A meditation on several recent Troika projects that render cellular automata with dice and anodised aluminium rather than pixels on a screen. Realized over the last four years, these works demonstrate how a prolonged investigation into a rudimentary approach can yield rich dividends.
Artefact#0, Digital Necrophony is a recent installation by Lille-based artist Mathilde Lavenne that forgoes (burial and cremation) funerary convention in favour of sonification.
The Object of the Internet is a kinetic installation by Montréal-based artist duo Project EVA. Prepared for “The Dead Web” exhibition at Eastern Bloc, the apparatus invites viewers to put their heads inside an elaborate spinning apparatus that reflects and blurs their likeness and identity.
Latest in the series of critical design projects by Shanghai design and research studio Automato, TraiNNing Cards is a set of 5000 training images, physically printed and handpicked by humans to train any of your machines to recognise first and favorite item in a house: a dog.
Created by Patten Studio and currently on display at SHoP Architects, Lift is comprised of 24 geometric petals attached to a single spine. Each petal, actuated using a shape memory alloy known as nitinol, can move up and down silently in response to motion it detects.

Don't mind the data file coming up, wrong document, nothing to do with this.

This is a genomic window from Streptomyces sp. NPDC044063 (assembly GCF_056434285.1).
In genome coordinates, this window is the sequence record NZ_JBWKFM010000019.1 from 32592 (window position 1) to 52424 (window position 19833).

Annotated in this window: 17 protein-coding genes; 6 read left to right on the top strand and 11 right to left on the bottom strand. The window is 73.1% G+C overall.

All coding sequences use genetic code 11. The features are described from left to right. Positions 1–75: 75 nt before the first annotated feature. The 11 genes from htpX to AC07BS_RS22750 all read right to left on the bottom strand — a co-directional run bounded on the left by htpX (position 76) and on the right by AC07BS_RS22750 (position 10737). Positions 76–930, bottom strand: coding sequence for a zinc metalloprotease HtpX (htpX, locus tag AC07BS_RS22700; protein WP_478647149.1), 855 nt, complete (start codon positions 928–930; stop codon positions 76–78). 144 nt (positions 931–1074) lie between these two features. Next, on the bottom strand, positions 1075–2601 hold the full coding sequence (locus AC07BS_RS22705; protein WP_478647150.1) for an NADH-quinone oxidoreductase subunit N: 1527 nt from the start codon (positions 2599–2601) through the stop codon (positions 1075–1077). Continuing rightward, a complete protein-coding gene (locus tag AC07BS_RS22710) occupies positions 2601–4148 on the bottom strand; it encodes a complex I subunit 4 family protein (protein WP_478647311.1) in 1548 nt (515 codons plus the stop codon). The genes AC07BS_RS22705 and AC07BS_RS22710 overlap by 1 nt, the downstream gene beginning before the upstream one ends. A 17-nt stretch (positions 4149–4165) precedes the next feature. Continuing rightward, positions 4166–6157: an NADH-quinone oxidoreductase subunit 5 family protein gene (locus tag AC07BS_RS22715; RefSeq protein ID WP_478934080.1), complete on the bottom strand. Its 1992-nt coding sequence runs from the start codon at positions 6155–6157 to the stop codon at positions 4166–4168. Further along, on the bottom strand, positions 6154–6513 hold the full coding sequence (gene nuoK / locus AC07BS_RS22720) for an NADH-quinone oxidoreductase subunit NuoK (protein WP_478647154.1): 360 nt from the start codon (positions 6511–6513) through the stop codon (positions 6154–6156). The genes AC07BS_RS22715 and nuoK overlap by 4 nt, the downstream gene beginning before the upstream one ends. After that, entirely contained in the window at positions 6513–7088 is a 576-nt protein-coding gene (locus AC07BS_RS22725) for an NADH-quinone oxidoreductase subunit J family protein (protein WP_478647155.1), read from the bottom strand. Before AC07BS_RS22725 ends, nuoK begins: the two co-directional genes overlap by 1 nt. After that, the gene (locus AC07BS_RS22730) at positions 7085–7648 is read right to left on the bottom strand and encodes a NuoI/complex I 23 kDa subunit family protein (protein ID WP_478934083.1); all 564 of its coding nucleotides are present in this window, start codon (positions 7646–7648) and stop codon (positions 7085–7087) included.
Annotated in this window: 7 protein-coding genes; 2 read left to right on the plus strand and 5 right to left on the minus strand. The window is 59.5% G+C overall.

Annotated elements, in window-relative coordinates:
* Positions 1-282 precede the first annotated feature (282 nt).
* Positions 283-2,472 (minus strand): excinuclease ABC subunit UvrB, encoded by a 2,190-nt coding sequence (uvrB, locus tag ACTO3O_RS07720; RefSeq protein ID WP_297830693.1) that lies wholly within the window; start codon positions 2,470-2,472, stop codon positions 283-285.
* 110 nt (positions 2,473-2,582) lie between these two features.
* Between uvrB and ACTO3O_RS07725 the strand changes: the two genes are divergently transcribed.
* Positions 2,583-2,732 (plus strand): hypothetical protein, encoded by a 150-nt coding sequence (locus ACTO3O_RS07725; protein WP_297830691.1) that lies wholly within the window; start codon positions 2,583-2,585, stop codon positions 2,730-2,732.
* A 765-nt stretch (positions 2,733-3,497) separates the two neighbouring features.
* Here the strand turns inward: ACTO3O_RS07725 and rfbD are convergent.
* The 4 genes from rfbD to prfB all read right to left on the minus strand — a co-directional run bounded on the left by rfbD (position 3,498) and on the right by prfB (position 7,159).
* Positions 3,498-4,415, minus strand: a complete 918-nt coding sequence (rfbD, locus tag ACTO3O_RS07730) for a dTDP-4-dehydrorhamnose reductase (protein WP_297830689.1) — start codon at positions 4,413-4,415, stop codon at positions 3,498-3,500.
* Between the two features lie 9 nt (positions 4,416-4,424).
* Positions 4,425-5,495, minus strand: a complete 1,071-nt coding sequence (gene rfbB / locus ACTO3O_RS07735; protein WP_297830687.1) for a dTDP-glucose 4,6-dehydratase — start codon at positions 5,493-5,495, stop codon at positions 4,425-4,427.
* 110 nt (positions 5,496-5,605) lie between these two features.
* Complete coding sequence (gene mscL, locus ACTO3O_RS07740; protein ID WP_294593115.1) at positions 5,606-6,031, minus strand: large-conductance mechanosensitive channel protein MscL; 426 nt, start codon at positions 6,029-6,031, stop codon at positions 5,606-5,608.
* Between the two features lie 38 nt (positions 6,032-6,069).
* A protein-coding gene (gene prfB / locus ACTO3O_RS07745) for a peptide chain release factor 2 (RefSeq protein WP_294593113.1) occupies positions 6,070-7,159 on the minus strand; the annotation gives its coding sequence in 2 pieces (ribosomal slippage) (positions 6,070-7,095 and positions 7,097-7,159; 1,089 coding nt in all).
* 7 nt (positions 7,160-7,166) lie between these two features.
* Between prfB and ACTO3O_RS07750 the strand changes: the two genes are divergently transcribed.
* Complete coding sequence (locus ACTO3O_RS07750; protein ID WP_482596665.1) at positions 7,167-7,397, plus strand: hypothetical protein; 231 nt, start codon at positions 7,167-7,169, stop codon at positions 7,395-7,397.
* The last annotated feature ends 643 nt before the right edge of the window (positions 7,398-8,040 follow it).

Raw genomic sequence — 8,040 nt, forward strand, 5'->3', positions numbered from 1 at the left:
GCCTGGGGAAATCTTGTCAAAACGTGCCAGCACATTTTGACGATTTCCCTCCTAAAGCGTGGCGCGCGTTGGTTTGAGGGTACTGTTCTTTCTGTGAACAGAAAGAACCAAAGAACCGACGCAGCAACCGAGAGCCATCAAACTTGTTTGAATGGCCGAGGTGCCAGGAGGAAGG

The latest iteration of a decade-long investigation into modular construction systems by Canadian Artist Jesse Jackson, Marching Cubes is an algorithm-inspired syntax for building volumes from 3D printed blocks.
Julian Oliver’s latest hardware provocation is a fake cellular tower masquerading as an HP laserjet printer. The device evokes ubiquitous ‘StingRay’ surveillance technology and the real (fake) cell towers that pepper urban landscape.
Created by Stephan Bogner and Philipp Schmitt, Human Element Inc. investigates how crowdwork, such as Amazon MechanicalTurk, might be woven into everyday life in the future— and explores the topic through three speculative crowdwork services.
Created by Lara Defayes at ECAL, UV Map, Vanishing Shades and FOMO Survival Kit are a series of project produced during her studies at the art and design school in Lausanne, Switzerland. All three projects, and others that can be viewed on her website, explore the contradictions and opportunities of digital in physical.
New work by London’s Random International includes almost two hundred identical, small mirrors are arranged in a grid to form a flat, homogenous surface. Hung against the wall, the mirrors are closely spaced and apparently static; but they possess the ability to move in harmony with one another.
Created by Steffen Hartwig, On the Secret Life of Things is a series of experimental prototypes that explore the new and ubiquitous things of daily life. Using familiar objects, the objects are repurposed, limited to their original function/behaviour but re-imagined for the age of information.
Metamaterials are engineered 3D cell grids that have properties that are not found in nature. Recently, a group of Hasso-Plattner Institute researchers (supported by a Shapeways educational grant) enhanced metamaterial design to include mechanical functionality.